An Investor's Survival Guide for Austerity, Inflation and Sovereign Debt
It’s pretty amazing that the stock market gets the headlines it does considering that all of the principal indices produced virtually no capital gains since the beginning of the last decade. It’s been 11 years of significant turmoil in the stock market and, without dividends; investors would have lost money due to the rate of inflation.
If you pull up very long-term charts on the main stock market indices, it seems like the trading action over the last 11 years is one big correction trying to bring share prices back to their moving average. From the mid 1980s to 2000, the stock market produced incredible capital gains and the performance was so out of step with its historical track record. Today, we’re in an economy and a stock market that are trying to return to their long-run equilibrium, after major excesses. Accordingly, it seems very likely that we’ll continue to get lackluster returns from the stock market for several years to come. (See It’s a Large-cap, Dividend Paying Market—the Economy & Commodities Have Made It That Way.)
Since year 2000, history has revealed that owning commodities and flipping real estate have been the best plays. But, there were a number of individual companies that far outperformed the main stock market averages. And many of these companies were well-known, brand-name firms that pay significant dividends to shareholders. It’s my contention that, for the next three to five years, many of these stocks will continue to do well, while the rest of the stock market languishes.
One of the previous decade’s standouts is Caterpillar Inc. (NYSE/CAT). This company was trading at a split-adjusted price of around $20.00 per share in 2000 and proceeded to advance to over $116.00 per share, while increasing its dividends. This was an exceptional performance considering that this business is extremely capital-intensive. Like almost all stocks, Caterpillar saw its share price tank during the subprime mortgage meltdown. Then it more than tripled.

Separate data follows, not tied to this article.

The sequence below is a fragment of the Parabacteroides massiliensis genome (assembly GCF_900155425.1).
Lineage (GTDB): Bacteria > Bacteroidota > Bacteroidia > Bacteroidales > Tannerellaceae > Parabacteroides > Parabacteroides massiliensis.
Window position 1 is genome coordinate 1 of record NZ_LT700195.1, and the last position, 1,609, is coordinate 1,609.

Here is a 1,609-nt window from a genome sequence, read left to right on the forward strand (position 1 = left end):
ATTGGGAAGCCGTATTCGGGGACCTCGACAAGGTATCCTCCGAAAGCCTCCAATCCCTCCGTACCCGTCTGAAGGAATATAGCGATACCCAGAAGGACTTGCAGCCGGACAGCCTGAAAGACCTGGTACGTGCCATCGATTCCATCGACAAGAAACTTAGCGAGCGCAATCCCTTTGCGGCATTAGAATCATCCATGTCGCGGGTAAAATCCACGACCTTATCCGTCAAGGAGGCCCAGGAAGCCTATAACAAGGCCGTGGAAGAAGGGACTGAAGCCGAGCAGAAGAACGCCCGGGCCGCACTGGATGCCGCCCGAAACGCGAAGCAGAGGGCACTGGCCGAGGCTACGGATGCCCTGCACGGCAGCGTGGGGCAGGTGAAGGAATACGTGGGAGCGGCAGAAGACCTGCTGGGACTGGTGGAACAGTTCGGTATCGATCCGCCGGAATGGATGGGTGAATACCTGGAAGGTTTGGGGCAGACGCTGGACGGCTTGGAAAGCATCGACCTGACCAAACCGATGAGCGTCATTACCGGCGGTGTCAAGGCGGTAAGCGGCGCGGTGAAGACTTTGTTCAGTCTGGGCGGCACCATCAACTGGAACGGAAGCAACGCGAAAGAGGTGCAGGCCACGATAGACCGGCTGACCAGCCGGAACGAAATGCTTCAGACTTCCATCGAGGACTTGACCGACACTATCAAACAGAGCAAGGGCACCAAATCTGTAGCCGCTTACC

Apple Inc. (NASDAQ/AAPL) was a huge standout, particularly since 2005 when the stock proceeded to appreciate from under $50.00 a share to over $400.00. Like many pure-play technology companies, Apple didn’t pay dividends, but this could change over the coming years.
Another very successful company that doesn’t pay dividends but was a huge wealth creator over the last 11 years was Green Mountain Coffee Roasters, Inc. (NASDAQ/GMCR). This stock was an institutional favorite.
While paying growing dividends to shareholders, companies like United Technologies Corporation (NYSE/UTX), McDonald’s Corporation (NYSE/MCD) and Canadian National Railway Company (NYSE/CNI) were among many large-cap standouts. CNI managed to appreciate some eightfold over the last 11 years, in addition to paying dividends to stockholders. This is downright amazing considering that the company operates in the most mature of industries.
While there are always individual standouts in any stock market, owning the right large-cap companies that pay dividends will likely be the best strategy for the next three to five years. I hate to think about it, but austerity is being forced on the global economy after years and years of excess, both at the country and individual levels. Accordingly, the outlook for stock market capital gains is extremely muted. And, with the likelihood of rising inflation (which is already happening), just maintaining your wealth will become a more difficult chore. This is why dividends are so important to the equity market going forward. The stock market is still trying to balance itself out after its period of excess. If you don’t get dividends from your equity holdings over the next three to five years, your wealth is at risk.
*Post Courtesy of Profit Confidential.0
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